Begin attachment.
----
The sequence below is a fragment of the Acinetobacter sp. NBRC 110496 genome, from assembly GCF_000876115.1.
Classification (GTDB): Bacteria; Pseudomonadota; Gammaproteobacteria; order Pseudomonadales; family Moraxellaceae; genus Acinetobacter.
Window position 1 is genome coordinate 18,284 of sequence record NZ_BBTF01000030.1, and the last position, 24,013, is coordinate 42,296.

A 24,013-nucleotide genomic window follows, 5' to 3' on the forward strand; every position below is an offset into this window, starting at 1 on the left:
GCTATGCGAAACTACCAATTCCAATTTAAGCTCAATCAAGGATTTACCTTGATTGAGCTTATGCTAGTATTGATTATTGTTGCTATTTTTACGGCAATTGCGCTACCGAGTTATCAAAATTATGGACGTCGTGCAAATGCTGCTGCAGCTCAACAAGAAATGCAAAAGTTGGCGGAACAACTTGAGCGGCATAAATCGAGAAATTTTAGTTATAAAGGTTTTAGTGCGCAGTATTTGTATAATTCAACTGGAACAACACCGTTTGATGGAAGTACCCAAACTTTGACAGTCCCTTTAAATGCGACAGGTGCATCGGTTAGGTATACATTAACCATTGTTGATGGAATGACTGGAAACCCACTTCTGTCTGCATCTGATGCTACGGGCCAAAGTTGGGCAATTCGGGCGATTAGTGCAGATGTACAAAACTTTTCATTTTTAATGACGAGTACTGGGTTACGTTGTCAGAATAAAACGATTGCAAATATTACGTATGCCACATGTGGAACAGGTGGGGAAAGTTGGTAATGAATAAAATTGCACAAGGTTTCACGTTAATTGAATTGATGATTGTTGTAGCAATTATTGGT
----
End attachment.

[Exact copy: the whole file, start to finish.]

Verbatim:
The sequence below is a fragment of the Acinetobacter sp. NBRC 110496 genome, from assembly GCF_000876115.1.
Classification (GTDB): Bacteria; Pseudomonadota; Gammaproteobacteria; order Pseudomonadales; family Moraxellaceae; genus Acinetobacter.
Window position 1 is genome coordinate 18,284 of sequence record NZ_BBTF01000030.1, and the last position, 24,013, is coordinate 42,296.

A 24,013-nucleotide genomic window follows, 5' to 3' on the forward strand; every position below is an offset into this window, starting at 1 on the left:
GCTATGCGAAACTACCAATTCCAATTTAAGCTCAATCAAGGATTTACCTTGATTGAGCTTATGCTAGTATTGATTATTGTTGCTATTTTTACGGCAATTGCGCTACCGAGTTATCAAAATTATGGACGTCGTGCAAATGCTGCTGCAGCTCAACAAGAAATGCAAAAGTTGGCGGAACAACTTGAGCGGCATAAATCGAGAAATTTTAGTTATAAAGGTTTTAGTGCGCAGTATTTGTATAATTCAACTGGAACAACACCGTTTGATGGAAGTACCCAAACTTTGACAGTCCCTTTAAATGCGACAGGTGCATCGGTTAGGTATACATTAACCATTGTTGATGGAATGACTGGAAACCCACTTCTGTCTGCATCTGATGCTACGGGCCAAAGTTGGGCAATTCGGGCGATTAGTGCAGATGTACAAAACTTTTCATTTTTAATGACGAGTACTGGGTTACGTTGTCAGAATAAAACGATTGCAAATATTACGTATGCCACATGTGGAACAGGTGGGGAAAGTTGGTAATGAATAAAATTGCACAAGGTTTCACGTTAATTGAATTGATGATTGTTGTAGCAATTATTGGT